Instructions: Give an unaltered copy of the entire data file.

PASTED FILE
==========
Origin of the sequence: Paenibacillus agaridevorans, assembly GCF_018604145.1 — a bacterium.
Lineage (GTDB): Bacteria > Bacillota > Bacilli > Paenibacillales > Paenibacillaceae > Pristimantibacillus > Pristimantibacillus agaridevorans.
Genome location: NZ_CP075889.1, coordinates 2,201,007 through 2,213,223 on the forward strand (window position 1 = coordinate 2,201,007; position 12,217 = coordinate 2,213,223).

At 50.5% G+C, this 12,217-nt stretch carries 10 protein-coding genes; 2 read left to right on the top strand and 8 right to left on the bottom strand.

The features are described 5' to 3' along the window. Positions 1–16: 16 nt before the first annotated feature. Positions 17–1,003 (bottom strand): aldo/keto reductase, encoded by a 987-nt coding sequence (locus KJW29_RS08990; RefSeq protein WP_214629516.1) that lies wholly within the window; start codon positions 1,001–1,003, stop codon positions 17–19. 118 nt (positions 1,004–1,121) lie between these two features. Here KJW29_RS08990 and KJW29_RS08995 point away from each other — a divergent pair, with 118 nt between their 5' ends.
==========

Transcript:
Origin of the sequence: Paenibacillus agaridevorans, assembly GCF_018604145.1 — a bacterium.
Lineage (GTDB): Bacteria > Bacillota > Bacilli > Paenibacillales > Paenibacillaceae > Pristimantibacillus > Pristimantibacillus agaridevorans.
Genome location: NZ_CP075889.1, coordinates 2,201,007 through 2,213,223 on the forward strand (window position 1 = coordinate 2,201,007; position 12,217 = coordinate 2,213,223).

At 50.5% G+C, this 12,217-nt stretch carries 10 protein-coding genes; 2 read left to right on the top strand and 8 right to left on the bottom strand.

The features are described 5' to 3' along the window. Positions 1–16: 16 nt before the first annotated feature. Positions 17–1,003 (bottom strand): aldo/keto reductase, encoded by a 987-nt coding sequence (locus KJW29_RS08990; RefSeq protein WP_214629516.1) that lies wholly within the window; start codon positions 1,001–1,003, stop codon positions 17–19. 118 nt (positions 1,004–1,121) lie between these two features. Here KJW29_RS08990 and KJW29_RS08995 point away from each other — a divergent pair, with 118 nt between their 5' ends.